Microsoft (NASDAQ:MSFT) announced Wednesday that it will release the next version of the Windows operating system, Windows 8.1, on Oct. 17. Among the new features, Microsoft will add support for NFC printing. But a new development from Microsoft India may even be more exciting, as it aims to replace NFC, or Near-Field Communication, altogether.
Named Dhwani, the technology uses sound to transmit data. Dhwani works through a device’s microphone and speaker, meaning all devices could theoretically communicate directly with each other without the need for new hardware.
Dhwani only works at short distances, like NFC, but is much slower, only transmitting data at 2.4kbps, which would limit its usefulness to small transmissions like exchanging digital payments, notes and contact information.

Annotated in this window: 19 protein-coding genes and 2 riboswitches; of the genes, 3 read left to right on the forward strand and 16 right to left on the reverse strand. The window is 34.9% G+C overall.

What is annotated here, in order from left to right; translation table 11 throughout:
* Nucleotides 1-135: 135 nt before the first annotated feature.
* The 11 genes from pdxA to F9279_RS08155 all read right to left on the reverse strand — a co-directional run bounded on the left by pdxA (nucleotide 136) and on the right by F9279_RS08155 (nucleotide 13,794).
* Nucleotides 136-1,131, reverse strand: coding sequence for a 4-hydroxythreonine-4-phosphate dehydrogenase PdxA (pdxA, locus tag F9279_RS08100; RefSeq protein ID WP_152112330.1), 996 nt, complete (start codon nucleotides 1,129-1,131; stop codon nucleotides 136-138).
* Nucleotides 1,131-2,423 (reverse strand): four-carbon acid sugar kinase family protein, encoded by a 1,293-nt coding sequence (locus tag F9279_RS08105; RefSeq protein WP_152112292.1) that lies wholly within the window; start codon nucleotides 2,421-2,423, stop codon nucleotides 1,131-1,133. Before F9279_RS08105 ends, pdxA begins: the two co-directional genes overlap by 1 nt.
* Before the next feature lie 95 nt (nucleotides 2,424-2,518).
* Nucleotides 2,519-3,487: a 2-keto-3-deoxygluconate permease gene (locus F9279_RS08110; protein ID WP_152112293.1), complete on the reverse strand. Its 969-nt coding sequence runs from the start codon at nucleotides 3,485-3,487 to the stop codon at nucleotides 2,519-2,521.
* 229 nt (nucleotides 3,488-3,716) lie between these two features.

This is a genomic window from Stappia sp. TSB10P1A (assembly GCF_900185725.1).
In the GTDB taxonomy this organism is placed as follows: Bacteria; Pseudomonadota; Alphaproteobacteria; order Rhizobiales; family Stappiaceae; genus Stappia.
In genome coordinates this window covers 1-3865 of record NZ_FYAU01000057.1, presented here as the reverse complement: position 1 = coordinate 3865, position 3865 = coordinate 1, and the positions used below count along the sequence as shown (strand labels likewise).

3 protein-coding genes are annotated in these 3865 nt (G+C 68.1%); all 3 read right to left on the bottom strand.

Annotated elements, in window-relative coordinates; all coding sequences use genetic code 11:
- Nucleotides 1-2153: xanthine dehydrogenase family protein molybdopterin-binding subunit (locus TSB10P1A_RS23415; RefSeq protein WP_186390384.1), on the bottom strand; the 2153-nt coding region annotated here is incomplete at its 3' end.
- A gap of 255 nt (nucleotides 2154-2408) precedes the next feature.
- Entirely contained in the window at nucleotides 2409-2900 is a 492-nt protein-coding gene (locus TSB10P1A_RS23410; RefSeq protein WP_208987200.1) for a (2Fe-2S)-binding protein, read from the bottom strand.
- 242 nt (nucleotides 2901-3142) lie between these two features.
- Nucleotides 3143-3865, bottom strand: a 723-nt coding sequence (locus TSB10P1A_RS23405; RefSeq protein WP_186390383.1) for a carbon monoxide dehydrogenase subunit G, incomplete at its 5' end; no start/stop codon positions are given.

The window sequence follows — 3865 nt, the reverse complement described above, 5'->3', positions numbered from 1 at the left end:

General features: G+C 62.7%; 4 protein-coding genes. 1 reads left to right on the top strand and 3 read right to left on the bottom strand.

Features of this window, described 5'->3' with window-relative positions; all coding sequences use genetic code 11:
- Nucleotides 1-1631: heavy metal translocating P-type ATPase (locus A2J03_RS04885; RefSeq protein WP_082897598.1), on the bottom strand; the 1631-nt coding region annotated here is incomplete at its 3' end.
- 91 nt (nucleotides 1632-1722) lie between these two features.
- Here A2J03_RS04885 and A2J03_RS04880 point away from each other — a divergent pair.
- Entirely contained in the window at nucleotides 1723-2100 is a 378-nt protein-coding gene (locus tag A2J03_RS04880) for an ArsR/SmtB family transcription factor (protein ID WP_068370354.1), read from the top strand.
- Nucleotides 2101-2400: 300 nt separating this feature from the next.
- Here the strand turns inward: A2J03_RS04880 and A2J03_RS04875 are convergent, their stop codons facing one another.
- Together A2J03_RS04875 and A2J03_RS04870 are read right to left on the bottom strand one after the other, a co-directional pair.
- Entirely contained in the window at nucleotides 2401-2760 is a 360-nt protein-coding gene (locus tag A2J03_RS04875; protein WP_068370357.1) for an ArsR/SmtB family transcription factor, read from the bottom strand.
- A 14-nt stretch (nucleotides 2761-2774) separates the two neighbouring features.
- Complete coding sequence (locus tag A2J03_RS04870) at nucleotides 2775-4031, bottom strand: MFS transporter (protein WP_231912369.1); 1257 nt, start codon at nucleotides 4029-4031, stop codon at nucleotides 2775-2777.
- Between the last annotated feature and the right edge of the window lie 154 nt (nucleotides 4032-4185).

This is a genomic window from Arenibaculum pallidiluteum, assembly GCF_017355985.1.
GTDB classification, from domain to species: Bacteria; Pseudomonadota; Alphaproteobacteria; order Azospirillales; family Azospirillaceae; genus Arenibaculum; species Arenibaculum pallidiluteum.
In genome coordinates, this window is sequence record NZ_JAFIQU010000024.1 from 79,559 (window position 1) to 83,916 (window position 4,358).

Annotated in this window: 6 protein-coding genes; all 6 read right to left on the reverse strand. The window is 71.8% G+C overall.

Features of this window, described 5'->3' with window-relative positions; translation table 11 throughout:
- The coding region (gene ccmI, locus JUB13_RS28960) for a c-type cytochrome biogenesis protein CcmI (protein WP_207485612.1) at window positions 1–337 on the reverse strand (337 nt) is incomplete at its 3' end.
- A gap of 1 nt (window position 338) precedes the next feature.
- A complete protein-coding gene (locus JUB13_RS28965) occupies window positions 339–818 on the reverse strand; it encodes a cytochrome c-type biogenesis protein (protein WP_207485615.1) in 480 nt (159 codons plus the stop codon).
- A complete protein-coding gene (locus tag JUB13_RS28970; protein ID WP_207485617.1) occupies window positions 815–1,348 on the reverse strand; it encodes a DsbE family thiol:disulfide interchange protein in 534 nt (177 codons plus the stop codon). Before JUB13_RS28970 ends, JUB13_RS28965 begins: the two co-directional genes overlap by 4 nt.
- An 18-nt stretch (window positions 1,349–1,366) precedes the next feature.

Microsoft uses Jamsecure to strip out ambient noise, which allows data to still be transferred in loud areas. The technology also prevents other devices from intercepting the transmission.
Microsoft isn’t the only one researching how to use sound waves for mobile devices. In May, IBTimes reported on a Norwegian company, Elliptic Labs, that developed a touchless gesture interface for smartphones, tablets and PCS that also uses microphones and speakers.